When a new right-wing website, The Washington Free Beacon, launched in February, Matthew Continetti, its 30-year-old editor-in-chief, kicked off the proceedings with an aggressive manifesto titled “Combat Journalism.” The essay laid out the history of conservative alienation from the mainstream media, which Continetti referred to as the “wolf pack” or, borrowing a line from Tony Blair, “the feral beast.” Conservatives, Continetti argued, had been outplayed by a host of institutions on the left, like the Center for American Progress (CAP) and MoveOn, which are better at promoting their views t
In 1984, Ron Paul ran for the United States Senate. It was an audacious gamble. Paul, who represented Texas’s twenty-second congressional district, had to give up his safe House seat to compete in the state’s Republican Senate primary.
One day, a couple months ago, I set out to define what I called the conservative movement's "misinformation feedback loop," the process by which right-wingers repeat falsehoods back and forth, not paying attention to corrections because those corrections are made by untrusted figures from outside the movement Somehow my deft phrase failed to catch on. A mere two days later, Julian Sanchez called the phenomenon "epistemic closure" -- a phrase no doubt devised by high-priced Madison Avenue firms and tested repeatedly upon focus groups -- and he set the blogging world on fire.
Conservatives are finally striking back in the great epistemic closure debate! If you have no idea what I'm talking about, let me explain. Libertarian-ish blogger Julian Sanchez has been writing about the conservative movement's descent into epistemic closure, or a hermetically-sealed mental world in which only information provided by organs of the conservative movement is trusted.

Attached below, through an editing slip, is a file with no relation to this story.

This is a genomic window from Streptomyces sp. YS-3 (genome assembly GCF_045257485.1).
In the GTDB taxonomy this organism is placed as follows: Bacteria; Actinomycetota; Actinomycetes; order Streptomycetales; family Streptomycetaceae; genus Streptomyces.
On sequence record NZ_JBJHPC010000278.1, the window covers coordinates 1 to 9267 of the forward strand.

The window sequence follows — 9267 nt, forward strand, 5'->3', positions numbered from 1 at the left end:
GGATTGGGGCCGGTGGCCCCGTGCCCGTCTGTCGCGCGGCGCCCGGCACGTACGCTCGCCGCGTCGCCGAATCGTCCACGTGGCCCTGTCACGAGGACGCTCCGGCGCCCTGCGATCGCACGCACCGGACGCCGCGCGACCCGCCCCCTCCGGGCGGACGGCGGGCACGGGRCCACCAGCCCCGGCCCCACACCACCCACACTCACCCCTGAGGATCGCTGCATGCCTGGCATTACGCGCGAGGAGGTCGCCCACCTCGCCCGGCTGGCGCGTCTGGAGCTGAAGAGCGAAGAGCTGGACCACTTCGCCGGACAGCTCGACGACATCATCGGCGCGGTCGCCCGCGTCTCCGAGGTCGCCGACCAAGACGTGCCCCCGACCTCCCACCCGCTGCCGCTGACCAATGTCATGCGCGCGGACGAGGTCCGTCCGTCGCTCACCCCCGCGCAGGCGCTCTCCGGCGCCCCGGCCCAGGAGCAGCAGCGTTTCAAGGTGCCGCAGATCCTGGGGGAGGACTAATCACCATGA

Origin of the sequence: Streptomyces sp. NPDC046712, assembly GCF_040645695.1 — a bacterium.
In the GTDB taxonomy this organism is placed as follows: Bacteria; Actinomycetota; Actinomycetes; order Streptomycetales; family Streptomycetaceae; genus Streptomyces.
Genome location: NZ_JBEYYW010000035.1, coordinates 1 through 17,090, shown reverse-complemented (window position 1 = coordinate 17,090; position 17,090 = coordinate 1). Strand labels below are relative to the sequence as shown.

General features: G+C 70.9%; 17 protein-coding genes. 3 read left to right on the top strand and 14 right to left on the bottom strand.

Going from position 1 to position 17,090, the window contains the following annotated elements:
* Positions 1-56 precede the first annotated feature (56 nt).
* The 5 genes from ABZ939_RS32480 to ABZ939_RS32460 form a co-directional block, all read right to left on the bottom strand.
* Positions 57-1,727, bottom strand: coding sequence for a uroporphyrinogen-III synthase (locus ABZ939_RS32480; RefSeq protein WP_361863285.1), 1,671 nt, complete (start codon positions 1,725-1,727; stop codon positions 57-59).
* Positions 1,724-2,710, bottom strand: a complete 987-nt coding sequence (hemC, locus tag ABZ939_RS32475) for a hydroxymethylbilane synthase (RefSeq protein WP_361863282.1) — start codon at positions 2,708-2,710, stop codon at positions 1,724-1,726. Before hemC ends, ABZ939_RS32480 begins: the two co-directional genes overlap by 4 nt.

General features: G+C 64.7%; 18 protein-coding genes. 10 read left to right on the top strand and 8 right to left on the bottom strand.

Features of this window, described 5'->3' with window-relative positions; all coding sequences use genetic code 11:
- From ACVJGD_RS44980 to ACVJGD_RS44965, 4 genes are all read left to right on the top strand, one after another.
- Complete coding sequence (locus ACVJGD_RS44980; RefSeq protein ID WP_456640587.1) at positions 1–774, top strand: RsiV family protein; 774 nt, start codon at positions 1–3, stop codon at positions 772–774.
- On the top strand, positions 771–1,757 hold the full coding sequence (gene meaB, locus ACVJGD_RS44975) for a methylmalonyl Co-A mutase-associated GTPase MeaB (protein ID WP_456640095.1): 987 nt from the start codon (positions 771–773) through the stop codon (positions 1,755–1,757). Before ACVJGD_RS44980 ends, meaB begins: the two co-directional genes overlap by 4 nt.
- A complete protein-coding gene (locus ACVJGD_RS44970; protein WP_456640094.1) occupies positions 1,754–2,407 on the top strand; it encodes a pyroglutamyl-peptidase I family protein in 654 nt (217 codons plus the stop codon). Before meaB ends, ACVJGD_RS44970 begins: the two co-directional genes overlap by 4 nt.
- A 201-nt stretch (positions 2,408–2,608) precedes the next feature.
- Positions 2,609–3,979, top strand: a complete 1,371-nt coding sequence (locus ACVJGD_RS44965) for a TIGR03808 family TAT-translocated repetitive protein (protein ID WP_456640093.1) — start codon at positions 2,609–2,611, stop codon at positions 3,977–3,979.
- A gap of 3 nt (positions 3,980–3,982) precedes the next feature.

Julian Sanchez has been writing about the right's tendency toward "epistemic closure" -- an intellectual world in which the only trustworthy sources of information are those within your movement. Sanchez is libertarian-ish, but clearly argues that this is primarily a right-wing phenomenon: I’m often tempted to pluck some instances from the left just to show how very fair-minded and above the fray I am.
Having quoted Julian Sanchez earlier, let me quote another excerpt from a very smart post of his. Sanchez argues that conservatives are so determined to discredit internal dissidents because those dissidents are especially dangerous to their system of epistemic closure: One of the more striking features of the contemporary conservative movement is the extent to which it has been moving toward epistemic closure. Reality is defined by a multimedia array of interconnected and cross promoting conservative blogs, radio programs, magazines, and of course, Fox News.
One of the persistent memes of conservative discourse is that any right-of-center figure who deviates from the right-wing line must be searching for the financial and social rewards of mainstream respectability.
In this week's Weekly Standard, Matthew Continetti laid out the usual case for the administration's position in the FISA debate. Julian Sanchez has a thorough, point-by-point rebuttal that's well worth your time. He highlights one new development of which I hadn't been aware: We now have confirmation from the top national security lawyer at Justice that, as experts on FISA have been saying all along, foreign-to-foreign wire and radio conversations have never been and are not now subject to FISA. There is, rather, a limited problem with e-mails sent by a target that end up stored on a U.S.